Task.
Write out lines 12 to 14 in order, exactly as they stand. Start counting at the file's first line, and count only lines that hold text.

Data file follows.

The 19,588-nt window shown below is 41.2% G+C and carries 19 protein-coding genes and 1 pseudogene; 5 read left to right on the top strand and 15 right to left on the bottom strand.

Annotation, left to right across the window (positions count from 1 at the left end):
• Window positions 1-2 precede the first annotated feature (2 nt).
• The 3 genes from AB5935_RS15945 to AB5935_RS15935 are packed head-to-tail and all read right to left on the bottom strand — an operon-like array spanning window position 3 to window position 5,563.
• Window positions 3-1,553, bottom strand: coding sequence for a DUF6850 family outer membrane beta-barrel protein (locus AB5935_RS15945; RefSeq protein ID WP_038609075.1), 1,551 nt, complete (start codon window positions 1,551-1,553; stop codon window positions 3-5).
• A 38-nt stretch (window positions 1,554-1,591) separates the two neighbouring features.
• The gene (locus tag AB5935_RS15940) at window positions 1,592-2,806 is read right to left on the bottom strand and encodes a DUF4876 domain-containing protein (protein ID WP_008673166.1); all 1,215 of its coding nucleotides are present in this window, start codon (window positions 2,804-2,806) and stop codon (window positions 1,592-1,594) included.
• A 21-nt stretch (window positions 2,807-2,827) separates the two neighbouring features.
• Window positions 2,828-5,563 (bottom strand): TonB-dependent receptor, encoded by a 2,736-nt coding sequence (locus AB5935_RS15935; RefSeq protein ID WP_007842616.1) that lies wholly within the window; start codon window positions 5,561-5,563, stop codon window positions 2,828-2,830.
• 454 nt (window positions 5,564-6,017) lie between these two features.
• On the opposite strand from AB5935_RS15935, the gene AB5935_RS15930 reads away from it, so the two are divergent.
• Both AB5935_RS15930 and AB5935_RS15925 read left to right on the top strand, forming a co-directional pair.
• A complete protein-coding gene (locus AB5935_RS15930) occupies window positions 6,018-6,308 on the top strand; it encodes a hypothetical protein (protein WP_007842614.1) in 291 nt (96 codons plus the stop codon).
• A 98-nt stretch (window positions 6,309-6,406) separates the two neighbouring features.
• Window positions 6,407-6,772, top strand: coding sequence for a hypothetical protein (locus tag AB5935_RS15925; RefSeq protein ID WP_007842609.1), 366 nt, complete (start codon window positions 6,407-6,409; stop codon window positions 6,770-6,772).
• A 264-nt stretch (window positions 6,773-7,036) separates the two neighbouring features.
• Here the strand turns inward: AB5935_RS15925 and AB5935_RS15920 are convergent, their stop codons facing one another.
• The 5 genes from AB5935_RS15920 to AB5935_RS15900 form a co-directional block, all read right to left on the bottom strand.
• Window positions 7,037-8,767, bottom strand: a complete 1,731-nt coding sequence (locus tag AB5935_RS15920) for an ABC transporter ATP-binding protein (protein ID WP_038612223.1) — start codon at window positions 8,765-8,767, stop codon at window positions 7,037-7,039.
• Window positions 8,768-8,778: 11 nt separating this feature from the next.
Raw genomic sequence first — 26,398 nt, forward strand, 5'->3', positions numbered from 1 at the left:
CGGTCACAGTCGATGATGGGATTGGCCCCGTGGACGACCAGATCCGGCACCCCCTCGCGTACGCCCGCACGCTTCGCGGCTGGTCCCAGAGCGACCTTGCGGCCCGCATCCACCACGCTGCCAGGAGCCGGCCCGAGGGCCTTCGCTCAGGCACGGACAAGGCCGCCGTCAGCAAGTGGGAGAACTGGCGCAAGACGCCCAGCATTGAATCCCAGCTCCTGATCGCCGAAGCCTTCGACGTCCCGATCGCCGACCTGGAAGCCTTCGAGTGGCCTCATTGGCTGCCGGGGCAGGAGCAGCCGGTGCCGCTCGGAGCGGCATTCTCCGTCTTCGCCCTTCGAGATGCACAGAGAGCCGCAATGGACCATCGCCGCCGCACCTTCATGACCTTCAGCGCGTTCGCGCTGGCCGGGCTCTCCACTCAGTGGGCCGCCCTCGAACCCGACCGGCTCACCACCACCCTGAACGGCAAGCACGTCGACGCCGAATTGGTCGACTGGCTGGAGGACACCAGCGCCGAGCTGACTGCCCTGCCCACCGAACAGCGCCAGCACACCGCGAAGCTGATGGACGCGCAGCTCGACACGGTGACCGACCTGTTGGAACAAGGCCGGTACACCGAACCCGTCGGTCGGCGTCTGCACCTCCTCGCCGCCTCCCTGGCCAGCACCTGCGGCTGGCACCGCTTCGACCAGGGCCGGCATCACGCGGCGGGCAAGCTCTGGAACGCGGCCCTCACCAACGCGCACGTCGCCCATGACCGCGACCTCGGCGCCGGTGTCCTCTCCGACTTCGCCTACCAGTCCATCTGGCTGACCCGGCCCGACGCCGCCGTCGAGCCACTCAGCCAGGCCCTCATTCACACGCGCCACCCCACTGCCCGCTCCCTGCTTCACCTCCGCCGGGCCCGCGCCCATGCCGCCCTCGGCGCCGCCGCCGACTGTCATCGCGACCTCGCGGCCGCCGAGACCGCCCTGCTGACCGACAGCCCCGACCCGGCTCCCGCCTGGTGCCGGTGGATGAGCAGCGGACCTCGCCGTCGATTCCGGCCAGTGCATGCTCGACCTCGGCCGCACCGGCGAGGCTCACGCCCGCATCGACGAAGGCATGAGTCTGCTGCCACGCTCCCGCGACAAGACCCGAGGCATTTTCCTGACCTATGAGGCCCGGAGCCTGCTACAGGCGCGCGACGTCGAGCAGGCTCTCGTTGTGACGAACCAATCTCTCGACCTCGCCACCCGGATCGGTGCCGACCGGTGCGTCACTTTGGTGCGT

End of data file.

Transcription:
• Both AB5935_RS15930 and AB5935_RS15925 read left to right on the top strand, forming a co-directional pair.
• A complete protein-coding gene (locus AB5935_RS15930) occupies window positions 6,018-6,308 on the top strand; it encodes a hypothetical protein (protein WP_007842614.1) in 291 nt (96 codons plus the stop codon).
• A 98-nt stretch (window positions 6,309-6,406) separates the two neighbouring features.